Jacob J Clancy



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The chemical makeup of a body of water can vary greatly depending on what kind of lake it is, the time of year and what kind of runoff enters the water. There are many abiotic factors that make up the water chemistry of a lake such as nutrient availability (Nitrogen and Phosphorous), pH, temperature, oxygen content and conductivity. Each of these factors plays important roles in the successes of many organisms that reside in the lake. The many species of zooplankton and phytoplankton thrive in different water chemistry conditions. Water chemistry and physical parameters (pH, conductivity, temperature, dissolved oxygen) will be measured with YSI Electronic Probe. Secchi disk and an electronic light meter will assess light penetration in the water column that is crucial to photosynthesis. Nutrients, nitrogen and phosphorous, will be sampled and sent to a lab for measurement. Phytoplankton and zooplankton species will be identified and quantified for productivity studies, ecological succession and community biodiversity. Water chemistry and its relationship to the zooplankton and phytoplankton populations of Silver Lake will be measured in the spring and fall of 2016 to assess seasonal changes in relation to chemical and environmental factors. Silver Lake has had no prior limnology studies conducted on it, so it is a novel system for this kind of study. This study can be used to compare it to other lakes, rivers and reservoirs in Ohio such as Lake Erie and Grand Lake St. Mary’s that have all had harmful algal bloom problems in the past.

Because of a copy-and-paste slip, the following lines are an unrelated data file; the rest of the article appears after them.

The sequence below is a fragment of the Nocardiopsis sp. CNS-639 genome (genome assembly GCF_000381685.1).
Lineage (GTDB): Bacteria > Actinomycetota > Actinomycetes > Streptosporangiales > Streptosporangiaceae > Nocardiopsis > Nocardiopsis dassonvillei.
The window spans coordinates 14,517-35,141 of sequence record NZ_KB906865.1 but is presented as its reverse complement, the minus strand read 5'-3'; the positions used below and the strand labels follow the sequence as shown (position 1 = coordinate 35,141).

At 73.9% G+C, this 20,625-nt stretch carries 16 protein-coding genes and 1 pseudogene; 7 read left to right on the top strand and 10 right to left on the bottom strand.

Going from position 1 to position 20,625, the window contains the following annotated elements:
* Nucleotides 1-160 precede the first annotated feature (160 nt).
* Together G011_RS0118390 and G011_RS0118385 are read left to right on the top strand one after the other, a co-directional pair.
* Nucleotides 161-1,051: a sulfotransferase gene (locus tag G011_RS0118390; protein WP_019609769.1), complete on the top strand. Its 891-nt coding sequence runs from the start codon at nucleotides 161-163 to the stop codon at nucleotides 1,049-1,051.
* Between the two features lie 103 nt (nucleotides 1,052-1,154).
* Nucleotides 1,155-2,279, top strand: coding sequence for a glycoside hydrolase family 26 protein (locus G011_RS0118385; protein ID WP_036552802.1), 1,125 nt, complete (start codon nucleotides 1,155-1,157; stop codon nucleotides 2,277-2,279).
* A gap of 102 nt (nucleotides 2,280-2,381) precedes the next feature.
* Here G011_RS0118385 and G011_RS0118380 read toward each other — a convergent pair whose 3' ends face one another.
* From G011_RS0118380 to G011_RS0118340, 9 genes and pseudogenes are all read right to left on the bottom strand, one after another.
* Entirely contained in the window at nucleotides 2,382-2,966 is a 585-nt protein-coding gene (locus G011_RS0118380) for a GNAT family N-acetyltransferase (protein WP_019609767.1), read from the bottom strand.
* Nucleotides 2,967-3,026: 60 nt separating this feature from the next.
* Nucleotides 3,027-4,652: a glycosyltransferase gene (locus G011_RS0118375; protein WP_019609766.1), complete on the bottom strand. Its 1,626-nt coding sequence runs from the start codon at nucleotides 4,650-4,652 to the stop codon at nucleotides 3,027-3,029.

Publication Date


Project Designation

Honors Thesis - Undergraduate

Primary Advisor

Patrick K. Williams

Primary Advisor's Department



Stander Symposium poster

Water Chemistry, Biotic Factors and Their Effects on the Populations of Zooplankton and Phytoplankton in Silver Lake in New Carlisle, Ohio Compared to selected Ohio Lakes and Reservoirs.